Why did the Councils choose to permit marriage for their clerics, whereas the catholics did not? Could it be somehow related to Matthew 19:12?
> the Councils choose to permit marriage for their clerics
Did they? It was established tradition before Catholics decided to change it because Pope wanted more power over the Church. It's not about choosing differently, it's about keeping the tradition unchanged.
Yeah, and he was technically first among equals, but practically Byzantine vassal, and had no aspirations for any kind of political power. Papal influence started to grew in 9-10th centuries, when they were used by Carolingians to gain legitimacy to the rule, and by 11th century Popes started to think of themselves as supreme rules of Christendom. So they changed the Church to create efficient and centralized organization, supra-state above other states. They stopped to care about tradition by that time.
>efficient and centralized organization
How is that bad?
Yes I'm Catholic and no I'm not saying "but that's good you schismatic bastard." I'm wanting to know what you mean by including those terms.
I love learning about my Orthodox brothers and their beliefs, especially when I hear we have similar practices or even the same ones and I never knew we did before then.
> How is that bad?
It's not bad per se, but it's bad when a Church prioritize power over tradition and change its core doctrines just to appeal to mass superstitions (purgatory, limbo, Mary's conception, papal superiority, papal infallibility, etc.), while distancing itself from their brothers more and more. In that sense Protestantism is Catholicism par excellence, with its disregard of tradition.
Along the rough lines, Orthodox assert that there are instances where soul's state in death can be changed via divine liturgy, prayers from the living etc.
Concept of purgatory is absent, yeah.
Let me cite wikipedia for you
> The Orthodox Church does not believe in purgatory (a place of purging), that is, the inter-mediate state after death in which the souls of the saved (those who have not received temporal punishment for their sins) are purified of all taint preparatory to entering into Heaven, where every soul is perfect and fit to see God.
> Also, the Orthodox Church does not believe in indulgences as remissions from purgatoral punishment. Both purgatory and indulgences are inter-corrolated theories, unwitnessed in the Bible or in the Ancient Church, and when they were enforced and applied they brought about evil practices at the expense of the prevailing Truths of the Church.
> Do you mean Orthodox believe she was born with sin?
Yes, why not? She's surely not considered innately sinless, like regular human being. There is no established doctrine though, just like there was no in Catholicism until 19th century.
>unwitnessed in the Bible or in the Ancient Church, and when they were enforced and applied they brought about evil practices at the expense of the prevailing Truths of the Church
Okay, pretty sure you added that part. I don't know, it just sounds, "not-Wikipedia-y."
IIRC, her being born sinless was commonly held as true but only really finalized as objectively true then because it became a point of contention around that time and needed an official statement. Any more scholared Catholics have a better answer than I could give this?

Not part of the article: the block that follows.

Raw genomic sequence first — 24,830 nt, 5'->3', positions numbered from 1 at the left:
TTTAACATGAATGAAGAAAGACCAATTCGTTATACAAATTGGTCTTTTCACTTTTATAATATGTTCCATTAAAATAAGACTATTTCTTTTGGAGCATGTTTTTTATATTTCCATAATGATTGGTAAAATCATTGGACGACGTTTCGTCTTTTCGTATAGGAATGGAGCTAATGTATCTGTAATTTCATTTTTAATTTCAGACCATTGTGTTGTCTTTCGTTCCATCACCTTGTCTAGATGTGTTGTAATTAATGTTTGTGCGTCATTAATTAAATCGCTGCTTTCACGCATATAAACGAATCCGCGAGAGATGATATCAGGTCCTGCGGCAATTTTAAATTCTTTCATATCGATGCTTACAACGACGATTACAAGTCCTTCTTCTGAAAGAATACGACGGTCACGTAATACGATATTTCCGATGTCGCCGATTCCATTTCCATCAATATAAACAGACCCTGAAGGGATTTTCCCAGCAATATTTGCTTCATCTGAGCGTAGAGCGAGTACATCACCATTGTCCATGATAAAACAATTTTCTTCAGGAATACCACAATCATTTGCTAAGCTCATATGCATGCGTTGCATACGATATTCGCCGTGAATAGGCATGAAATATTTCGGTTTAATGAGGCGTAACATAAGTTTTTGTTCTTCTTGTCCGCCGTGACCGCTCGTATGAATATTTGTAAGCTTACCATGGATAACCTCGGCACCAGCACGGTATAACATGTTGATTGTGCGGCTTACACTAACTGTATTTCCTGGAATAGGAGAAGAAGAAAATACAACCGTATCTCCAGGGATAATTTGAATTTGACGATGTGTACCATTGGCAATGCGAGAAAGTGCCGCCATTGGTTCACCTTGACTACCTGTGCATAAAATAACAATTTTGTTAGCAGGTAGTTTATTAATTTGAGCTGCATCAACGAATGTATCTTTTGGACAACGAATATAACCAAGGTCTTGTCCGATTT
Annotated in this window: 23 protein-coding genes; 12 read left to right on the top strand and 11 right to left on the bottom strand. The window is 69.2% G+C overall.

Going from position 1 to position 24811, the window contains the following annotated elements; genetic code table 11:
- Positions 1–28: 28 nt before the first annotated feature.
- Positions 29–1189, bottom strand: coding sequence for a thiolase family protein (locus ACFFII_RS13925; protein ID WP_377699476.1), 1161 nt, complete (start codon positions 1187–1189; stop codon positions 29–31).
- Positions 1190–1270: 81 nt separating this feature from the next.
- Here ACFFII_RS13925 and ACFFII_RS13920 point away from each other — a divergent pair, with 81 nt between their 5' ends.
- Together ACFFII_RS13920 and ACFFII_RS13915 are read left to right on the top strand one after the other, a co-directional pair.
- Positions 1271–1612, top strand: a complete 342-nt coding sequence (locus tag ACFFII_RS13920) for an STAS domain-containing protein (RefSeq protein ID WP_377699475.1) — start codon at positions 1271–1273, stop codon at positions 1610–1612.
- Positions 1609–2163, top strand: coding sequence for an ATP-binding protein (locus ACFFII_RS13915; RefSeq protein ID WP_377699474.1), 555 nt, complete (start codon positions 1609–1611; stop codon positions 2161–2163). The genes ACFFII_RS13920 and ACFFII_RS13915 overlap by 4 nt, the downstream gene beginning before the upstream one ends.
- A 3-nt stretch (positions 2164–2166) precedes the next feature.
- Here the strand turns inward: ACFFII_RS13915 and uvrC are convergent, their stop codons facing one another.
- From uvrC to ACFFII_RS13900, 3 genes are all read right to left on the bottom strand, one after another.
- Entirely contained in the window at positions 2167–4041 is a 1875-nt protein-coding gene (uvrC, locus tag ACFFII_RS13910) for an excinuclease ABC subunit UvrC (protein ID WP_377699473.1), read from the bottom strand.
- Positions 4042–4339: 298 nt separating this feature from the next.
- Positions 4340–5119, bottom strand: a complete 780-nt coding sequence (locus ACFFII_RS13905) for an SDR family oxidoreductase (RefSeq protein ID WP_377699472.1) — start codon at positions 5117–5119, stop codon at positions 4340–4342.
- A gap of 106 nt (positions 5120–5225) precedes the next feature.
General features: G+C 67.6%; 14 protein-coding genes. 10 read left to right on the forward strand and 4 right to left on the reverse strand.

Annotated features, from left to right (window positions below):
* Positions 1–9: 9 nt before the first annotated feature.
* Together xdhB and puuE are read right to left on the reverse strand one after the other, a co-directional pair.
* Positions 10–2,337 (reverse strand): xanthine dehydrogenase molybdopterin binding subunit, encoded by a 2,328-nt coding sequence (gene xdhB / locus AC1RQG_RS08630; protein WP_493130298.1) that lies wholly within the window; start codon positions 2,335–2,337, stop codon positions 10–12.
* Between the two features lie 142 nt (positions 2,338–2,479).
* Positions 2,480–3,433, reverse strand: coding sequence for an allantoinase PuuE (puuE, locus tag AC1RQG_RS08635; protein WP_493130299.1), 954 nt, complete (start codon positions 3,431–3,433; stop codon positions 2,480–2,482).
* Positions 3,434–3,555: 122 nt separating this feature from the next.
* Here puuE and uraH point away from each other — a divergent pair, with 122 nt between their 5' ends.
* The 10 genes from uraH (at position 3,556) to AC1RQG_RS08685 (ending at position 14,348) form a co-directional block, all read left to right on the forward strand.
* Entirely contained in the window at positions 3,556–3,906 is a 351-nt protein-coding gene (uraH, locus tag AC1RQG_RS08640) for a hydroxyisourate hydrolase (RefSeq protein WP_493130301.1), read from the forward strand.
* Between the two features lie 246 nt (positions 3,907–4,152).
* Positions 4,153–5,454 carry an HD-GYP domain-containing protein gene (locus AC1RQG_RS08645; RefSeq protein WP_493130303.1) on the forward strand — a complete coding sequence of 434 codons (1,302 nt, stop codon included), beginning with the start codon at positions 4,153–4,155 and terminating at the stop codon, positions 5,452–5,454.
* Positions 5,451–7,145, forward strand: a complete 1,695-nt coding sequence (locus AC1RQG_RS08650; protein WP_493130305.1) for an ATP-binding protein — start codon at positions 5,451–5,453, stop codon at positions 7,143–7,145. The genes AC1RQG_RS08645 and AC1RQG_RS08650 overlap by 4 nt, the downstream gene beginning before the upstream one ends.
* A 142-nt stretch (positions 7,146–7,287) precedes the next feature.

Also assuming you're the same anon who compared Catholic to Protestants earlier, doesn't saying Mary was a sinner (and denying purgatory but that's more like you guys have the concept but you just don't do much with it) make Orthodox more like Protestants?
> Okay, pretty sure you added that part. I don't know, it just sounds, "not-Wikipedia-y."
They cited it themselves - https://en.wikipedia.org/wiki/Purgatory#Eastern_Orthodox .
> doesn't saying Mary was a sinner (and denying purgatory but that's more like you guys have the concept but you just don't do much with it) make Orthodox more like Protestants?
She wasn't "sinner" but he had the ability to sin, in contrast with Jesus. And yes, in some things Protestants made a full circle and came closer to the original teachings of the Church. But I doubt Protestant and Orthodox Mariology actually that similar.
Ah now I see it. Yeah when you greentexted that I thought it was from the actual Wikipedia entry, not a quote cited therein. Makes MUCH more sense now. Still disagree, however, but hey, Catholic.
And Catholics liken Mary to Eve pre-Fall, sinless and made without sin. So, actually, now that I think about it, sounds like you guys say "well she could've, but that's about it, not saying she did or anything" and it's not like the Catholic understanding eschews that thought entirely (AFAIK) if we believe her to be sinless like pre-Fall Eve, who did end up sinning.
Also, Protestants see Mary as how Jesus entered the world and nothing more. It's not Gerry reverent in the slightest. She just had the baby and that's the end of her purpose to them. Needless to say Catholics don't like that and find it disrespectful to the New Eve and New Ark of the Covenant.
Not that anon but the Orthodox idea of original (ancestral) sin is different. The finer points of these differences are go over my head but but I know that the result is that there is no limbo in Orthodoxy, nor is Mary having ancestral sin that big a deal.
Priest marriage in the Catholic church isn't considered a doctrinal issue, but a discipline.
honestly if you read between the lines the church in Rome and the church in Constantinople did not see eye to eye even during the early church councils, and they both ended up interpreting the decisions in ways that benefited their point of view. Despite the lack of a schism they became different in many respects from early on. Politics is what finally forced them to acknowledge they had gone in different directions.
also this chart is nonsense to anyone with even the most basic understanding of Jewish and Christian history